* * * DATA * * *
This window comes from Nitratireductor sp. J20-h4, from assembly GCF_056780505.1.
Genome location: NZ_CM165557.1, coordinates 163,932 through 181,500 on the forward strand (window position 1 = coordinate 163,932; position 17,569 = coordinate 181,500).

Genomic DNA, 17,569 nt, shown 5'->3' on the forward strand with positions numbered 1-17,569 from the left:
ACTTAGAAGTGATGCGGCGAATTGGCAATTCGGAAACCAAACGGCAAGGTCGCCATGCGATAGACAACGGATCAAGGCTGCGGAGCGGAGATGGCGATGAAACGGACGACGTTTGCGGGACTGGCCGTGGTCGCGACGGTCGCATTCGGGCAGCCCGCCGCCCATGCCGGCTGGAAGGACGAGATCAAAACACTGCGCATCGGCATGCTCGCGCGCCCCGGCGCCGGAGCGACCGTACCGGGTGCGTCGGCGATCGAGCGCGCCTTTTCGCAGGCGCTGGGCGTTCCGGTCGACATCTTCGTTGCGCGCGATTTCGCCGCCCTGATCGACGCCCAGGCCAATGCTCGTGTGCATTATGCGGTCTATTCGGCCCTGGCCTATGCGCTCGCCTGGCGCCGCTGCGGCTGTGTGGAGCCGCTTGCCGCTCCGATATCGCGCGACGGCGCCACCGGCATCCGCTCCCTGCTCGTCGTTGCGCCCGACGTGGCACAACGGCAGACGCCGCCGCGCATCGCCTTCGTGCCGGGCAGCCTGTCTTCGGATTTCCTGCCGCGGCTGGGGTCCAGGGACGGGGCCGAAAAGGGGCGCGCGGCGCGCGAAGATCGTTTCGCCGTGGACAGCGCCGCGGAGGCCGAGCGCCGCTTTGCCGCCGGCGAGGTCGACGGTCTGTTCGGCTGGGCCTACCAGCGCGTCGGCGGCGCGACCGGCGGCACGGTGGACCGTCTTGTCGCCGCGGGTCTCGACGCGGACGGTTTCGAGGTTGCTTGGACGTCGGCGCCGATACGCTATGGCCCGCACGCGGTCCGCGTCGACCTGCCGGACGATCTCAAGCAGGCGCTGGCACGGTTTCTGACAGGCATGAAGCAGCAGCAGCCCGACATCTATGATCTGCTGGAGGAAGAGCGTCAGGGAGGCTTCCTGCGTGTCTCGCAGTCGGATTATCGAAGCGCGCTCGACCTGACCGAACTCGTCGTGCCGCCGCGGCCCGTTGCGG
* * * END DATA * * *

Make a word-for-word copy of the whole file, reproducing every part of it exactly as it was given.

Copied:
This window comes from Nitratireductor sp. J20-h4, from assembly GCF_056780505.1.
Genome location: NZ_CM165557.1, coordinates 163,932 through 181,500 on the forward strand (window position 1 = coordinate 163,932; position 17,569 = coordinate 181,500).

Genomic DNA, 17,569 nt, shown 5'->3' on the forward strand with positions numbered 1-17,569 from the left:
ACTTAGAAGTGATGCGGCGAATTGGCAATTCGGAAACCAAACGGCAAGGTCGCCATGCGATAGACAACGGATCAAGGCTGCGGAGCGGAGATGGCGATGAAACGGACGACGTTTGCGGGACTGGCCGTGGTCGCGACGGTCGCATTCGGGCAGCCCGCCGCCCATGCCGGCTGGAAGGACGAGATCAAAACACTGCGCATCGGCATGCTCGCGCGCCCCGGCGCCGGAGCGACCGTACCGGGTGCGTCGGCGATCGAGCGCGCCTTTTCGCAGGCGCTGGGCGTTCCGGTCGACATCTTCGTTGCGCGCGATTTCGCCGCCCTGATCGACGCCCAGGCCAATGCTCGTGTGCATTATGCGGTCTATTCGGCCCTGGCCTATGCGCTCGCCTGGCGCCGCTGCGGCTGTGTGGAGCCGCTTGCCGCTCCGATATCGCGCGACGGCGCCACCGGCATCCGCTCCCTGCTCGTCGTTGCGCCCGACGTGGCACAACGGCAGACGCCGCCGCGCATCGCCTTCGTGCCGGGCAGCCTGTCTTCGGATTTCCTGCCGCGGCTGGGGTCCAGGGACGGGGCCGAAAAGGGGCGCGCGGCGCGCGAAGATCGTTTCGCCGTGGACAGCGCCGCGGAGGCCGAGCGCCGCTTTGCCGCCGGCGAGGTCGACGGTCTGTTCGGCTGGGCCTACCAGCGCGTCGGCGGCGCGACCGGCGGCACGGTGGACCGTCTTGTCGCCGCGGGTCTCGACGCGGACGGTTTCGAGGTTGCTTGGACGTCGGCGCCGATACGCTATGGCCCGCACGCGGTCCGCGTCGACCTGCCGGACGATCTCAAGCAGGCGCTGGCACGGTTTCTGACAGGCATGAAGCAGCAGCAGCCCGACATCTATGATCTGCTGGAGGAAGAGCGTCAGGGAGGCTTCCTGCGTGTCTCGCAGTCGGATTATCGAAGCGCGCTCGACCTGACCGAACTCGTCGTGCCGCCGCGGCCCGTTGCGG